Nigeria's Bond Sale Falls Far Short, Investors Demand Higher Yields


Nigeria sold far fewer bonds than it offered on Wednesday, as investors demanded higher yields from a government struggling to contain its borrowing costs.

Africa’s largest economy raised N39 billion($128.21 million) in bonds maturing in five, 10 and 20 years time, less than half the N95 billion it had wanted.

Investors were demanding yields as high as 18 per cent for the notes, way above the mid-point at which the Debt Management Office (DMO) wanted to issue them, auction results showed.

“The thinking in the market was that the bonds are not rightly priced now considering the level at which treasury bills are trading, hence the lack of interest to buy at the present yield level,” one trader told Reuters.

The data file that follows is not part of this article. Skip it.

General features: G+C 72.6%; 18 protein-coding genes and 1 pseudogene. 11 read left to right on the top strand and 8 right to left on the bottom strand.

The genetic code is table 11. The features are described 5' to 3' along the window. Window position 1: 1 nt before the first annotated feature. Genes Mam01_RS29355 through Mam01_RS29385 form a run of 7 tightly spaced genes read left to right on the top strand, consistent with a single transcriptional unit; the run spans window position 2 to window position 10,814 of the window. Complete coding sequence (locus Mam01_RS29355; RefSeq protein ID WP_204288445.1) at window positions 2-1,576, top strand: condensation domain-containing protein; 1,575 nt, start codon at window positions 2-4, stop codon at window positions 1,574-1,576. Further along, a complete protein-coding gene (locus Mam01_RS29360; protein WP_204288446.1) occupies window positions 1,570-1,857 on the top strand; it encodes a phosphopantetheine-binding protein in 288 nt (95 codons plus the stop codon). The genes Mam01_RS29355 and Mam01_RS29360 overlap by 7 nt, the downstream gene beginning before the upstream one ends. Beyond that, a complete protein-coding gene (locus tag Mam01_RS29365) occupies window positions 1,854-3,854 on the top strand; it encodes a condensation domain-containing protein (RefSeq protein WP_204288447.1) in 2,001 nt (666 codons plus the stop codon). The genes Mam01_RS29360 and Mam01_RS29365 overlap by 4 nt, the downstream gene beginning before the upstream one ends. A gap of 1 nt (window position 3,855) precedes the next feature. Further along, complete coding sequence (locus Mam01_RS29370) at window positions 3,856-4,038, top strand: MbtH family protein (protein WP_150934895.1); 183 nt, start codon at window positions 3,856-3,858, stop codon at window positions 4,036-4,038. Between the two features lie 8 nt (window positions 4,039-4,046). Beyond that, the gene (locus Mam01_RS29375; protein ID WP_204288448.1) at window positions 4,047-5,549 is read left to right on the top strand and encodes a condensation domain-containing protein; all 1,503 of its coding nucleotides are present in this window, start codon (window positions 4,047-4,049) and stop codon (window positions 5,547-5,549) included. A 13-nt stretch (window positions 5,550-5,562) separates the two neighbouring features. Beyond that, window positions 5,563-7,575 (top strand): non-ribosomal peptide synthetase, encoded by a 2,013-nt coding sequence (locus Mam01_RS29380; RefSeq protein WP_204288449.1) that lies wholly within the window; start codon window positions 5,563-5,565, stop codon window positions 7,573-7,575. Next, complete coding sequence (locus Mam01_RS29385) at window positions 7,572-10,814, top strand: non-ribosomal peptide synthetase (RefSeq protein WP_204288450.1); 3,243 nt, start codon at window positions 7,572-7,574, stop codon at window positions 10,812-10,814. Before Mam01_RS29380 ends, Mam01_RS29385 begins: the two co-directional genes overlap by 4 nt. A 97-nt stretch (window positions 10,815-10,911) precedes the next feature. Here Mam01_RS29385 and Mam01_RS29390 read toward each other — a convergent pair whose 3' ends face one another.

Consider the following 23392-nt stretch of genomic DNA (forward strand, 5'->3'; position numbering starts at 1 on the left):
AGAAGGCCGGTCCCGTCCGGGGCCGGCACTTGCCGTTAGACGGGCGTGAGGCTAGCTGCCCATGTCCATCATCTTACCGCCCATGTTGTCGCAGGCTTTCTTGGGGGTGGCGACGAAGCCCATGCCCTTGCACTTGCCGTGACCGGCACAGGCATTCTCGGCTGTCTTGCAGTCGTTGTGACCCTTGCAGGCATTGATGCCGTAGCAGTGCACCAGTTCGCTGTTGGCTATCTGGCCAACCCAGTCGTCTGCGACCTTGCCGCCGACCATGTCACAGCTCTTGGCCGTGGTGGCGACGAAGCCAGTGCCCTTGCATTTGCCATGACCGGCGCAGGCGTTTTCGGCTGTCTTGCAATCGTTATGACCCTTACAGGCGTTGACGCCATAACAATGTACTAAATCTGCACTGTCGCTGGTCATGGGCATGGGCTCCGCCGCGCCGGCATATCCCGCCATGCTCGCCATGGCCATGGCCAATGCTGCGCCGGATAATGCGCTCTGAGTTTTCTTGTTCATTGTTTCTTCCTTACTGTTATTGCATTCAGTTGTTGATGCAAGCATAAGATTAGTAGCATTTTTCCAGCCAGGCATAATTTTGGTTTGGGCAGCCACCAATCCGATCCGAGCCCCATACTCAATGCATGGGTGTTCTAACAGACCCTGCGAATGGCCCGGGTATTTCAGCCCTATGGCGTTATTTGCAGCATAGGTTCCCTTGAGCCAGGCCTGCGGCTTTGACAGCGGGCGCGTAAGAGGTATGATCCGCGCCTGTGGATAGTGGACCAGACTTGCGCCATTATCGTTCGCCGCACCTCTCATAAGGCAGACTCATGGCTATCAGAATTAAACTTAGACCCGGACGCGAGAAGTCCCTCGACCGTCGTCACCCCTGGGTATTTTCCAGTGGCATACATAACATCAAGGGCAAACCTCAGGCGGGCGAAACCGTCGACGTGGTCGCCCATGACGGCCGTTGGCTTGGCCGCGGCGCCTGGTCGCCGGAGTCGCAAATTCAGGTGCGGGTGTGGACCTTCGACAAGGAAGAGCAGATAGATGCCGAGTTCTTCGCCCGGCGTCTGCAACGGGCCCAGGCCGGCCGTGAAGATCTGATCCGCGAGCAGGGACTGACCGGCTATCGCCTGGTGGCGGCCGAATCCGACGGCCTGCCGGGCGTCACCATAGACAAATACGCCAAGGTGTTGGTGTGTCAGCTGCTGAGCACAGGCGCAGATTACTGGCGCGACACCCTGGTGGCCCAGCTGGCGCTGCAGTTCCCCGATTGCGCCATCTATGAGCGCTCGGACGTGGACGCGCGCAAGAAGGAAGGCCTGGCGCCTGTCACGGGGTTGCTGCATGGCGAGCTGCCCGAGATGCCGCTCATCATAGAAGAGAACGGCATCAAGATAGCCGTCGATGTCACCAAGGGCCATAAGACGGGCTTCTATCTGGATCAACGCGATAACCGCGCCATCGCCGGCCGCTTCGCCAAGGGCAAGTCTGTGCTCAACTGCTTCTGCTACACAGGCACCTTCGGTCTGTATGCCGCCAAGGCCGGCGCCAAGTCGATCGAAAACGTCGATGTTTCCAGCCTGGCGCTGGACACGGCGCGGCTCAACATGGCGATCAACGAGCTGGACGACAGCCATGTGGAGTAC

The DMO sold 20 billion naira worth of 2036 debt at 15.94 percent and 14 billion naira of 2026 debt at 15.98 percent.

It issued N5 billion of 2021 debt at 15.48 percent, less than 15 percent of the N35 billion initially offered.

Nigeria is facing its worst recession in 25 years, brought on by a slump in the price of its main export oil, which has slashed government revenues, hammered its naira currency and created chronic dollar shortages.